Superintendent Michael Martirano has shifted budget priorities and is proposing to eliminate a world language program that's in place at eight (of 41) Howard County elementary schools and his budget might require increasing class sizes, by one student, in several middle and high schools. He would like to increase the number of social workers — at a pace of three per year — to help students struggling with mental health issues. Are these prudent choices?
Robinson: I have served as the Community Advisory Council (CAC) representative on the Operating Budget Review Committee for the Board of Education and Superintendent 2-years, and I know the details of the budget and the student performance outcomes for the Elementary School Model and the aforementioned world language program. So, while it was not the popular choice to dismantle, it was the wise and most equitable choice. I vehemently oppose increasing class size for ANY reason, because there isn’t any reliable national research that does not indicate a direct and negative impact on students and teachers when class sizes are increased. Regarding the increased staffing of social workers, I agree with the idea, because HoCo schools are experiencing mental-health and trauma induced needs across all student groups. However, social work is only a one-dimensional aspect of addressing the needs. Therefore, I will and have been advocating for performance measures and data-driven staffing plans to address the need for additional Certified Special Education Teachers, Behavioral Specialists, Trauma-Care Specialists, and Psychologists in addition to Social Workers.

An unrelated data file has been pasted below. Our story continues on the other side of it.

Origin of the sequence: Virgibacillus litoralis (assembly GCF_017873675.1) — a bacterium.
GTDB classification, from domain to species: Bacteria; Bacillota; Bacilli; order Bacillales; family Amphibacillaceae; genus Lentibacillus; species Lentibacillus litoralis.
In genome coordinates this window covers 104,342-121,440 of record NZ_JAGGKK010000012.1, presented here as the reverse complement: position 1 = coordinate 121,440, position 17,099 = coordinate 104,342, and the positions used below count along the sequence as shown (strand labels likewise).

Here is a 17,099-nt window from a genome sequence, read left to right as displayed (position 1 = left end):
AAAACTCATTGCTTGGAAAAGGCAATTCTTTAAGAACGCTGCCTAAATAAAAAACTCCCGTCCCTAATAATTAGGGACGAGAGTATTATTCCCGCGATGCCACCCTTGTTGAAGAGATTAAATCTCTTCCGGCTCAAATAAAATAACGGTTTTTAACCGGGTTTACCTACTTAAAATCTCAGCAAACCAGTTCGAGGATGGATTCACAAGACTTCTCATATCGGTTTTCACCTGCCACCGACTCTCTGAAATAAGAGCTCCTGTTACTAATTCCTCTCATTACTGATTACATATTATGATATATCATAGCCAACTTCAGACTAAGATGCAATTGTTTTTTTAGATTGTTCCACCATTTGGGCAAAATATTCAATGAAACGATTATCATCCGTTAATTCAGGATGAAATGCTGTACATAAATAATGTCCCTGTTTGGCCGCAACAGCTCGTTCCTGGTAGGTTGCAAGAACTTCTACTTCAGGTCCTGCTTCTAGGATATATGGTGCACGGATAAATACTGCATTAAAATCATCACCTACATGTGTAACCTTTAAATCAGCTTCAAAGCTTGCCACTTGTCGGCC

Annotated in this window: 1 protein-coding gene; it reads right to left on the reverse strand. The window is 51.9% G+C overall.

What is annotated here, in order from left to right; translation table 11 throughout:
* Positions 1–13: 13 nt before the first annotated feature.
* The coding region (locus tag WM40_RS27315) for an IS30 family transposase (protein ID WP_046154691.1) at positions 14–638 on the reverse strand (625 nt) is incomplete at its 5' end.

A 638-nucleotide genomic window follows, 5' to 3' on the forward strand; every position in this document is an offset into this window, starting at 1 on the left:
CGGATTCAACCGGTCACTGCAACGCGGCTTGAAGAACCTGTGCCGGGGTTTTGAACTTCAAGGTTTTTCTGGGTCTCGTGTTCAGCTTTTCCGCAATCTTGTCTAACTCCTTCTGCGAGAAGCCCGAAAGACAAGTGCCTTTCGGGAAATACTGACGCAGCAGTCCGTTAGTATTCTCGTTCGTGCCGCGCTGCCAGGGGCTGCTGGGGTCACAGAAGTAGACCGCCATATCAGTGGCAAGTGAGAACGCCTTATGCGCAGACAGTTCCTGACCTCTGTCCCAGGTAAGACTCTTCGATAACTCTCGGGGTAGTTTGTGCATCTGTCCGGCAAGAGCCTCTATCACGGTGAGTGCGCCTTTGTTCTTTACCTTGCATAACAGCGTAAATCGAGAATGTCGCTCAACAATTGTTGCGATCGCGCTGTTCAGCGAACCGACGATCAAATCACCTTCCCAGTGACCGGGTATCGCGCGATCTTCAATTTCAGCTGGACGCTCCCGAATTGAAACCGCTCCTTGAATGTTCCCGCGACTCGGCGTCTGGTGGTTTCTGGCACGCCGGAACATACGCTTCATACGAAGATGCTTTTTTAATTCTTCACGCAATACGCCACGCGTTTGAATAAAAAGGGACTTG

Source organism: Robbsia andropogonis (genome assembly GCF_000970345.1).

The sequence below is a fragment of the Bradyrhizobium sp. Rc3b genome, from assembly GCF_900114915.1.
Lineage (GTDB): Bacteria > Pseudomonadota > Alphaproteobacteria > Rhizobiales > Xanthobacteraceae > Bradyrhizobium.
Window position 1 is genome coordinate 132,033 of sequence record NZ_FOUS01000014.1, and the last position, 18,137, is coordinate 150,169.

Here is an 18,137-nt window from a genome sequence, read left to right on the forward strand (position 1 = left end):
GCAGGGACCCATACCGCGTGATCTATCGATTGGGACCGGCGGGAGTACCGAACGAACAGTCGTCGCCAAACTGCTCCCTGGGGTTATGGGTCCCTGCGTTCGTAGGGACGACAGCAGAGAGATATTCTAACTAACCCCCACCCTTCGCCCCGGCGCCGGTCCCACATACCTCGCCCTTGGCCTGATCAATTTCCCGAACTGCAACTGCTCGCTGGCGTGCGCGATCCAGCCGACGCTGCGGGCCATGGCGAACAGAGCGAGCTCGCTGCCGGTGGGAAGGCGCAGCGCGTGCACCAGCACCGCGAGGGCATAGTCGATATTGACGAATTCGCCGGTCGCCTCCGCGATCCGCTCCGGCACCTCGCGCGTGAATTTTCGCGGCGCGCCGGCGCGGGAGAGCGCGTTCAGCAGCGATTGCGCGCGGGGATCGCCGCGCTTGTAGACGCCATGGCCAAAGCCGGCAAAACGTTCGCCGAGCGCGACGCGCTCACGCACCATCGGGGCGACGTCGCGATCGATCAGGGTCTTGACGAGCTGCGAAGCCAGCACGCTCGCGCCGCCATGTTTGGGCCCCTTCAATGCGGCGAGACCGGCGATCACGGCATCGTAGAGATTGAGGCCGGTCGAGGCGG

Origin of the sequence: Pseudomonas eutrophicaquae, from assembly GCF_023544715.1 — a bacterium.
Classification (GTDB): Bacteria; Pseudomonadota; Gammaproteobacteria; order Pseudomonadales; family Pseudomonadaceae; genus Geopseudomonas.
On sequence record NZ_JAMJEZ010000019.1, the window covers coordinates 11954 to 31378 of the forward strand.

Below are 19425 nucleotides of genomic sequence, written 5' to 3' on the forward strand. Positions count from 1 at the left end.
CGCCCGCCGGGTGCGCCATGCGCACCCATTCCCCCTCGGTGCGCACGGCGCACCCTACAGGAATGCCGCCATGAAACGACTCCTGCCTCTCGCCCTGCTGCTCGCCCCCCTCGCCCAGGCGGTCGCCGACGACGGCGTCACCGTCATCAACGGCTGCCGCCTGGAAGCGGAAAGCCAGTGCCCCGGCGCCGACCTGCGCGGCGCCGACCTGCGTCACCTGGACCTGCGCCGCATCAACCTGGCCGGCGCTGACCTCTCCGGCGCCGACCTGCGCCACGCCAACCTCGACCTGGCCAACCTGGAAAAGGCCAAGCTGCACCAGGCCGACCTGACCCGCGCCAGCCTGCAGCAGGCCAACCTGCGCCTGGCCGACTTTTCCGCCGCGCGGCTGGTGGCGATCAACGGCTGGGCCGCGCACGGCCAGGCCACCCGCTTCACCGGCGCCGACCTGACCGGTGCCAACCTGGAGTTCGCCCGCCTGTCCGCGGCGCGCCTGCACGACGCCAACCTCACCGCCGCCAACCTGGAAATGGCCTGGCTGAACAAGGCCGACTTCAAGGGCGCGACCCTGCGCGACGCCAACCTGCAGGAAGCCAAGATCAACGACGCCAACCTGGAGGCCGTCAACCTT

Health care costs
The system's health fund has been in the red for several years — the deficit projected at $50 million by this summer — and Mr. Martirano has requested one-time funds from the county to start to pay down the deficit. But higher health insurance rates are also in the cards; this is one apparent sticking point in the ongoing union contract talks. How do you believe this problem should be addressed?
Robinson: The union(s) and school system are still in negotiations. As a Human Resources professional, who held the Senior Professional Human Resources (SPHR) designation for sixteen-years, I consider public ridicule and backseat driving that is based upon rumor detrimental to on-going negotiations. The bottom line is that absent each side conceding in something, our children and staff will be the ones dealing with the negative impact of the current and growing deficit. The current deficit is now publicly known to have been largely caused by wasteful spending in the past (before Dr. Martirano). As your Board of Education member, I will focus on 1) pursuing legislative funding remedies to address the rapidly increasing and diverse student enrollment of HCPSS, 2) working with the Superintendent to implement industry recognized best practices for spending oversight and resource allocation, and 3) seeking organizational efficiencies - not arbitrary cuts, that ensure that our bidding, contracts and procurement on the Operation and Capital budgets are not used as proverbial jackpots of gold by all entities doing business with HCPSS.